What heeds Brands from Becoming Publishers?
From it’s most long serving definition to one that holds a biased importance for advertisers, publishers have always been the vanguards of distributing information and innovation to the public. They are the platforms upon which hundreds, thousands, and even millions descend in its multitude of formats to imbibe and absorb — thoughts and ideas, words and motion, sounds and debates.
It’s impossible then for brands to assume that they can jump the line and get to where the most disruptive or the most historied publishers have gotten without doing the work and making it — publishing — their essence. And that’s because brands more often than not lose interest when people lose interest in them, when their old product lines hold no more value to be stocked, when their core performance in the real world comes from selling their goods and services and not what people say about it.
So how can brands really turn into publishers? Simply at first and harder still beyond that. They will have to separate their intentions like the boy who has been friend-zoned into believing that his purpose now is to be the long serving trustworthy compadre and not the ear nuzzling, hand-holding object of affection.
There was a time, often told with the same whiff of romanticism, when companies relied on a core ethos — a fundamental character or spirit of being. Companies that have stood the test of time or publishers that have waded through the sharp crests and falls of changing formats will often ping back to these beginnings and their journeys along it. Their stories and their character depends on the very embodiment of that spirit. And it is from this vein do they bleed their stories — all pertaining to the same ilk and all bearing their mark. Publishers were often differentiated because they valued commentary over definitive answers, perspectives over gavel-pounding affirmations and most importantly, curation over self-thumping adoration.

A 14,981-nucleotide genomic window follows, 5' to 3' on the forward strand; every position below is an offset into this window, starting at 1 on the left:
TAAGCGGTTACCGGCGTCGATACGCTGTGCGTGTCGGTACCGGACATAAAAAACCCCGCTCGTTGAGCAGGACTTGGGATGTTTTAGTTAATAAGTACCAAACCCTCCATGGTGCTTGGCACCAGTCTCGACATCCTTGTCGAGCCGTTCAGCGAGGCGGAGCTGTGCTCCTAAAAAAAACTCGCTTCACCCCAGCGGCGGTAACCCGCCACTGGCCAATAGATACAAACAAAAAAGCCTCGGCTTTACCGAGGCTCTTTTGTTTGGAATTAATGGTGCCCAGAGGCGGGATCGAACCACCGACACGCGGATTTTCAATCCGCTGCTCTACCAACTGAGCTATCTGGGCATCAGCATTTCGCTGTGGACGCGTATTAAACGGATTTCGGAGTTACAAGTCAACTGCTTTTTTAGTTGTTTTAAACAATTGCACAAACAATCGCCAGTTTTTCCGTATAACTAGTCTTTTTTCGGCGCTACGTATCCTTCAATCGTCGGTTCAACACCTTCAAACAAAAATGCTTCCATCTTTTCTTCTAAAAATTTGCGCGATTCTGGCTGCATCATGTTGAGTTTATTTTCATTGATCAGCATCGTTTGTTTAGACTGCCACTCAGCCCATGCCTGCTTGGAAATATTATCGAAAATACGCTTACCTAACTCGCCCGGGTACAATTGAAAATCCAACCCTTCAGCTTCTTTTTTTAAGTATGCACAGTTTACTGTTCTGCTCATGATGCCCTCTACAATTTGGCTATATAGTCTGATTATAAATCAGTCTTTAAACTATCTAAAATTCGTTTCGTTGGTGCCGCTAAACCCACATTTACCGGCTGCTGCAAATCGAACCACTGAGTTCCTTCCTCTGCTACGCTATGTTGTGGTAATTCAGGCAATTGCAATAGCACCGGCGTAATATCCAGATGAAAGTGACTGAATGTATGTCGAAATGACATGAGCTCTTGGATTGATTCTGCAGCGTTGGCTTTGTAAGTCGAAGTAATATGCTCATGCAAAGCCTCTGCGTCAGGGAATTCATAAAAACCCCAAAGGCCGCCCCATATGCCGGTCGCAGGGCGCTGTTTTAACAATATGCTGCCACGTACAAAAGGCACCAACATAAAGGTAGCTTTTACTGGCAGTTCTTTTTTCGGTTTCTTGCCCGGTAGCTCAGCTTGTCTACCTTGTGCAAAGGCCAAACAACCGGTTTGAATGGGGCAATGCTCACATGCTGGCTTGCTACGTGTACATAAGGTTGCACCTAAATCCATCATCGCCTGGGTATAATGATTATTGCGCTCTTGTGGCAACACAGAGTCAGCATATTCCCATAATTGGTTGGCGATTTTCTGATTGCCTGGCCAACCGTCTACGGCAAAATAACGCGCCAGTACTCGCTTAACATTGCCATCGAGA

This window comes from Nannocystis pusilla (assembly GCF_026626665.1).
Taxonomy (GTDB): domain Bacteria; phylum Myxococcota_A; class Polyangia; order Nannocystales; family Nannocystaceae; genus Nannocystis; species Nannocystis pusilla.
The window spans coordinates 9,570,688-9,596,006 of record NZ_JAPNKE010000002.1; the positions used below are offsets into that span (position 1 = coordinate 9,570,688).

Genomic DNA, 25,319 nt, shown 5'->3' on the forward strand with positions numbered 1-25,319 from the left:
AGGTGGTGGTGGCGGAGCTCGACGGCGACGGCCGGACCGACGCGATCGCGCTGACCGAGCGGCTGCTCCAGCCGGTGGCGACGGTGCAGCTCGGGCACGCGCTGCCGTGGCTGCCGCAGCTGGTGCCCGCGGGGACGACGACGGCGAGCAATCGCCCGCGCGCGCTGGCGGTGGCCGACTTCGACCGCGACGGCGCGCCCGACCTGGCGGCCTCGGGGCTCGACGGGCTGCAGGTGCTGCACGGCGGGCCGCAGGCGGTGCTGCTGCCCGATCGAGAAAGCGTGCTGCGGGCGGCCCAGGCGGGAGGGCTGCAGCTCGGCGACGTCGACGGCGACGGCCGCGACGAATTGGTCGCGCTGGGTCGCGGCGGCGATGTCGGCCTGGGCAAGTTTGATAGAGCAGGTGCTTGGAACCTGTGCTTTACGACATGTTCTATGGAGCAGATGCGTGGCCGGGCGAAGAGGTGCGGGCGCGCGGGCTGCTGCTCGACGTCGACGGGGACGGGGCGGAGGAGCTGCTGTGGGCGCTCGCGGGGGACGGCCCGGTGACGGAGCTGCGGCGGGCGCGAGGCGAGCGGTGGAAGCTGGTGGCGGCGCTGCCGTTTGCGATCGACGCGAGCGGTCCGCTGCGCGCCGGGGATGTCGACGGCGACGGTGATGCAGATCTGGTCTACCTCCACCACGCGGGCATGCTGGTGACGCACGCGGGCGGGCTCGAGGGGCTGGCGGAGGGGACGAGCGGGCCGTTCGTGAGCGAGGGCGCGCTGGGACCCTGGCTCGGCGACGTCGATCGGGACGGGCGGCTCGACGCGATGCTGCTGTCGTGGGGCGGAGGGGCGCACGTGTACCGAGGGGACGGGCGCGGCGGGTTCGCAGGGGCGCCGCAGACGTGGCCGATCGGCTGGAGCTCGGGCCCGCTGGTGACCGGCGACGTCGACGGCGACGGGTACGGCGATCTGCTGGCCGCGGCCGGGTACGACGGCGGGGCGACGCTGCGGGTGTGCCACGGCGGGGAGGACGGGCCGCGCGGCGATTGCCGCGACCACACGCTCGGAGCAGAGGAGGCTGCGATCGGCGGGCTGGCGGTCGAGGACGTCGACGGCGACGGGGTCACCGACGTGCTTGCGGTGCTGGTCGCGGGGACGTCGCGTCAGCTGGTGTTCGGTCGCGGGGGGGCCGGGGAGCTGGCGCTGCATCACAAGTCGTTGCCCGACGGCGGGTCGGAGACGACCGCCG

Brands must first, and I mean this with the deepest of my convictions understand what it means to write, record and showcase the world, their world, the worlds of others and their perspectives. And as people throng in and around these pieces ringed through a bead over time, they will find themselves giving in more to fulfilling the task of being a publisher than the task of being a brand.
This isn’t a communication strategy. And neither is it a distribution plan. Being a publisher requires brands to hang up their product and sales minded furs up on a rack and instead don a new coat. And if they can actually stick to this charade long enough, they may actually succeed at becoming a publisher. The consumer is now a reader. He knows that your logo in the beginning or end of videos has already tainted that message to some regard so unless a brand can truly step away from that in an objective manner, they will always look at it as the ear-nuzzling fling of the moment.